Why Elon Musk could be the next Steve Jobs

Owen Thomas · 11/17/08 03:00PM

When visionaries clash, whose vision do we believe? On newsstands this week, Newsweek's Dan Lyons savages Tesla Motors, the electric-car maker. Tesla was once the brightest hope of Silicon Valley's clean-transportation industry; now on its fourth CEO in less than two years, it's better known for manufacturing boardroom drama than actual vehicles. Lyons writes that Tesla's Roadster is a "classic Silicon Valley product — it's late and over budget, has gone through loads of redesigns, still has bugs and, at $109,000, costs more than originally planned. Company founder Martin Eberhard (left, at bottom) says that lead investor Elon Musk (left, at top), who recently installed himself as the company's fourth CEO, made costly changes to the car's design and is "a terrible CEO." Musk's retort: "Martin is the worst individual I've ever had the displeasure of working with."Eberhard and Musk have long feuded, even before Musk ousted Eberhard as Tesla's CEO. But I'd note that for once, they're not outright contradicting each other here. It's far more common for Musk to have a version of events that conflicts with everyone else's accounting. His history of events at PayPal, the electronic-payments startup he cofounded, seems to be shared only by him. And Musk has been telling everyone who will listen that SpaceX, his rocket startup, has a "Nasa contract to build the Space Shuttle replacement after 2010." If you ask Nasa administrators, they'll say that's more than a stretch of the truth. (In fact, SpaceX is competing for a contract, but it has only hit some of the milestones; Nasa is currently planning to rent out space on Russian rockets to supply the International Space Station, and a future supply contract for SpaceX is a possibility, not a certainty.) So Musk has a tenuous relationship with reality. Is this a handicap in his business? Apple CEO Steve Jobs is famous for his "reality distortion field" — a charisma that leads others to believe the most exaggerated claims, because the vision behind them is so compelling. Of course, Jobs actually has brought his outlandish vision to life four times: With the Apple II, the Mac, the iPod, and the iPhone. Musk has realized the Roadster, and SpaceX has managed, after several crashes, to launch one lone rocket. He's also got SolarCity, a startup which installs solar panels on roofs. If in 2011, we live in a shiny future where we drive Tesla cars powered with clean electricity from SolarCity panels, and SpaceX's Falcon1 rockets are supplying orbital space stations, then we will be living in a reality of Musk's making — much as Jobs envisioned the iPod in the dark days of October 2001, and then, three years later, saw them everywhere on the New York subway. There's another possibility, however, which would also make Musk like Steve Jobs — the Jobs of two decades ago, who was forced out of Apple by the CEO he hired. Tesla could go under, SpaceX could fail to win the Nasa contract, and SolarCity could get beaten down by rival cleantech startups. And then Musk, driving his Roadster on the lonely roads of Silicon Valley, would find himself facing a reality not constructed in his mind. An unpleasant thought, that. Far easier just to succeed.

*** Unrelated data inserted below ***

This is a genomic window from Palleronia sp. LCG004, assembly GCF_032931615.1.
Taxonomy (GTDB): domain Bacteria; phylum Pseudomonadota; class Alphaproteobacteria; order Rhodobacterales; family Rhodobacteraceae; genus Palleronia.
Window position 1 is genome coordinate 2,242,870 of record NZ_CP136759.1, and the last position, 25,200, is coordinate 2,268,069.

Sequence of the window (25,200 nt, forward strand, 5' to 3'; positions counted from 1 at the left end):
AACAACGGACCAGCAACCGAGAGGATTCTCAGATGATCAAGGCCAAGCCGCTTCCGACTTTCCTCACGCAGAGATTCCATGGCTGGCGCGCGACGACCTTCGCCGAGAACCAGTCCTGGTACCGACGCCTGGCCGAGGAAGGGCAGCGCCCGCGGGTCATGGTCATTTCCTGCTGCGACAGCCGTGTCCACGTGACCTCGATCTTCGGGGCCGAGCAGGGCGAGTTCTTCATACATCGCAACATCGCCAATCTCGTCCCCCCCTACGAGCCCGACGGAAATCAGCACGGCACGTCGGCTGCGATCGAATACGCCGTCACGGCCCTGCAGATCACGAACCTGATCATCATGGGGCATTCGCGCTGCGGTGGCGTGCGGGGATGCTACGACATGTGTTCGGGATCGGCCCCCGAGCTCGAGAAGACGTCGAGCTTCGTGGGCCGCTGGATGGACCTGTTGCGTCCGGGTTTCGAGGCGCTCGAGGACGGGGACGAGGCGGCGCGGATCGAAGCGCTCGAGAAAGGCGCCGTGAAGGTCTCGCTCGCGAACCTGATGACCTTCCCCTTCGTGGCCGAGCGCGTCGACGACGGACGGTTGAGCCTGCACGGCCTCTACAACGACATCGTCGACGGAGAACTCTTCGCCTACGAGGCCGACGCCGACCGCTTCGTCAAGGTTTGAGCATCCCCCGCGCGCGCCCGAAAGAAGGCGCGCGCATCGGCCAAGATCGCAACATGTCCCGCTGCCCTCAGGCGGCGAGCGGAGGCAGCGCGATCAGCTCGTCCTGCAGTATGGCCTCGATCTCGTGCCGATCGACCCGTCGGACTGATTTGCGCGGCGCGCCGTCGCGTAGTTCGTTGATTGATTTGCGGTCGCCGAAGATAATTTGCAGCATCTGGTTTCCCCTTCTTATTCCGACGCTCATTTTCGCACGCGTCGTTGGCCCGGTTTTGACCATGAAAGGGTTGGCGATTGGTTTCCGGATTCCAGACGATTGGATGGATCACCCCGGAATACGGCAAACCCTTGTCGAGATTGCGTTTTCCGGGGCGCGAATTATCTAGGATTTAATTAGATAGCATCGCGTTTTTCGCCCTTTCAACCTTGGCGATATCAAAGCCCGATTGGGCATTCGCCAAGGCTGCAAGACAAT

Tesla chief's actress girlfriend into his "physics"

Owen Thomas · 11/12/08 05:20PM

The liquored-up consensus at San Francisco watering hole Joey & Eddie's last night: Tesla Motors CEO Elon Musk is actually kind of hot. Musk, who drove up in one of his electric car startup's Roadsters to speak to me yesterday, is divorcing sci-fi novelist wife Justine and has taken up with a British actress, Talulah Riley, whom he squired to a party earlier this year at Tesla's Silicon Valley showroom.Riley told the Daily Mail that she "fell in love with Elon because of our mutual love of physics." Perhaps it was "physiques." Those British accents are tricky. Justine Musk's comment on the 23-year-old Riley, in her LiveJournal: "She is not blonde, and I do find this refreshing." (Photo of Musk by Robert Scoble; photo of Riley via Daily Mail)